Column

The role of think tanks on our state’s politics

‘Think tanks” have been a growth business in Washington, D. C. When I went to college in Washington back in the 1960s there were just two notable think tanks, the more conservative, generally speaking, American Enterprise Institute and the more liberal, Brookings Institution. They researched and spoke out on broad public policy issues before the Congress.

Since then, dozens and dozens of other national think tanks have been created. States, including New Hampshire, now have their own think tank organizations.

During the legislative session, there is plenty of interaction between senators and citizens and community groups, lobbyists and other stakeholders and sometimes the press on significant bills facing public hearings and votes. That input and dialogue is vitally important. But some legislators rely on Concord based think tanks for the basic facts and potential consequences of legislative action on major issues.

Think tanks publish reports on the issues of the day and their staffs are available to brief legislators as well as respond to inquiries. While not very visible to those outside the legislative process, think tank representatives are regulars around the State House testifying or sitting in at committee hearings.

I cite the New Hampshire Center for Public Policy Studies to explain how think tanks do their work. The Center was founded in 1996 when the New Hampshire Charitable Foundation, Business Industry Association, the University of New Hampshire, the New Hampshire Municipal Association and other organizations determined there was a need for an independent, nonpartisan organization to help the legislature.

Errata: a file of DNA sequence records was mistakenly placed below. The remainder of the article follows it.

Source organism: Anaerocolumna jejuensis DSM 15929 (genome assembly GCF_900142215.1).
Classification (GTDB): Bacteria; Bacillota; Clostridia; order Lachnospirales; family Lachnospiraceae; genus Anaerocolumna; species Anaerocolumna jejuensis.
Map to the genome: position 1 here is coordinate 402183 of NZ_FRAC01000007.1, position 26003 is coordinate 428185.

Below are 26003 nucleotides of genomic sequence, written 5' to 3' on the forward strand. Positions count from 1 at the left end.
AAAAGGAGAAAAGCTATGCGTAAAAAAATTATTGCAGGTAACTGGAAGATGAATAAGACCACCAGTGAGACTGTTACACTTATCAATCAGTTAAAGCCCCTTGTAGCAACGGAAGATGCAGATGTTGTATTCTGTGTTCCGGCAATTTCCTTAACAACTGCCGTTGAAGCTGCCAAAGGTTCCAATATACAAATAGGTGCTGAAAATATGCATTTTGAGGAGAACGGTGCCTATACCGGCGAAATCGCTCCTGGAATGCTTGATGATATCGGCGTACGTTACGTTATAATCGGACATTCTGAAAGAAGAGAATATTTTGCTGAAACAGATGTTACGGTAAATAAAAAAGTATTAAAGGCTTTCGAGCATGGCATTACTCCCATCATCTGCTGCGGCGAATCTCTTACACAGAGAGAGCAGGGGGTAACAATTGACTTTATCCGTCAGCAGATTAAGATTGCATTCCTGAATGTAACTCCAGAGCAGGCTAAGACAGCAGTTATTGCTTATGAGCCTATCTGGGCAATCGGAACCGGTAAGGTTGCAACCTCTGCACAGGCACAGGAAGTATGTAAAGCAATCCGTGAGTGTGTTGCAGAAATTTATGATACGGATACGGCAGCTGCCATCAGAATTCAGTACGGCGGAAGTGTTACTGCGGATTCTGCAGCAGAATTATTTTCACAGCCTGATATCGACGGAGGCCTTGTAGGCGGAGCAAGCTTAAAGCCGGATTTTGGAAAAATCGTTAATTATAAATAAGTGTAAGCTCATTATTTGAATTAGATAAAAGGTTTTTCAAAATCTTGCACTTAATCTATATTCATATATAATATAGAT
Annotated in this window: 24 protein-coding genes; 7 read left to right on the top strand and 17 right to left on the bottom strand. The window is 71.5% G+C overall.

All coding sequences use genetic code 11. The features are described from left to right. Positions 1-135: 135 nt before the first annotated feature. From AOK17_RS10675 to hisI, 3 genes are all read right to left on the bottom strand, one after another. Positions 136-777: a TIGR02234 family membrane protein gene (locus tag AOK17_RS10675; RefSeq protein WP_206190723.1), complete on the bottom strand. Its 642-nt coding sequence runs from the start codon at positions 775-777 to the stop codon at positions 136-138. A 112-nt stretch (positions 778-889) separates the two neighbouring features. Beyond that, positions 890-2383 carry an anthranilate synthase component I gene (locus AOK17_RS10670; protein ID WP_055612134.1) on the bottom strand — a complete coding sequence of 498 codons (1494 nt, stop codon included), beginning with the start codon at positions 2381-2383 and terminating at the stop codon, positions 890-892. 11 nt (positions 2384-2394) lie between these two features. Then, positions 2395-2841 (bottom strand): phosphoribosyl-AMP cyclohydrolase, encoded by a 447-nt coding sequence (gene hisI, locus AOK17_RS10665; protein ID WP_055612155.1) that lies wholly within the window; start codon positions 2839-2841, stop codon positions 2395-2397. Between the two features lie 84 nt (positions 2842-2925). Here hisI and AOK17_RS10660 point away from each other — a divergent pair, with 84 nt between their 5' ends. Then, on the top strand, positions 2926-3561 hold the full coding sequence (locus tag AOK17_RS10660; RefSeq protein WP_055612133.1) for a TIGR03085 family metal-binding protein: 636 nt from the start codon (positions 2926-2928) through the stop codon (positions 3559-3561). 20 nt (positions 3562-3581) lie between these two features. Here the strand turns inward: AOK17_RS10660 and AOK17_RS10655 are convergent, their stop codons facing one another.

Two recent interactions I have had with the Center explain the important role think tanks can play in the legislation process. First, as chair of the Senate Ways and Means Committee, I oversee the committee’s process to estimate revenue for the upcoming biennium. And while we hear from a number of economists to help us plan for the future, I place the greatest credence on the information that we get from Dennis Delay at the Center.

Dennis in not only the economist at the Center, he is also the New Hampshire Forecast Manager for the New England Economic Partnership. He is looking at the New Hampshire economy every day and sees where we are in the context of the New England and national economies. Late in the budget process in May, Dennis briefed Sen. Lou D’Allesandro of Manchester, representing the Democrat minority, and me, to outline how he felt he could best explain the current economic situation.

The next week Dennis provided the Ways and Means Committee, in public session, with some criteria to consider as the committee deliberated over how much revenue to expect over the next two years. The Center and Dennis gave us the benefit of their research and experience, but took no position on what we should do. They leave decision making to elected officials. The second issue that the Center has been very helpful with is the expansion of Medicaid under the Affordable Care Act, also known as Obamacare. Constituents have come to me over the last few months telling me I should vote for expansion, period. Others say I should vote against it, period.

A recent paper by the Center suggests there might be several models for expansion to reach New Hampshire’s uninsured. Each option will have different costs and implications. To date, none of the additional options has been fully discussed and that is why the work of the bipartisan commission currently studying Medicaid expansion is so important.

Credibility for think tanks is crucial to their success. That is why many place confidence in the Center on Medicaid issues as Steve Norton, the Center Executive Director, is the former head of the Medicaid office for the state.

The work of think tanks in New Hampshire is very important as the issues legislators deal with are increasingly complicated and have extraordinary financial implications.

Bob Odell, a Republican, is the New Hampshire senator representing Antrim, Bennington and Francestown, among other towns.

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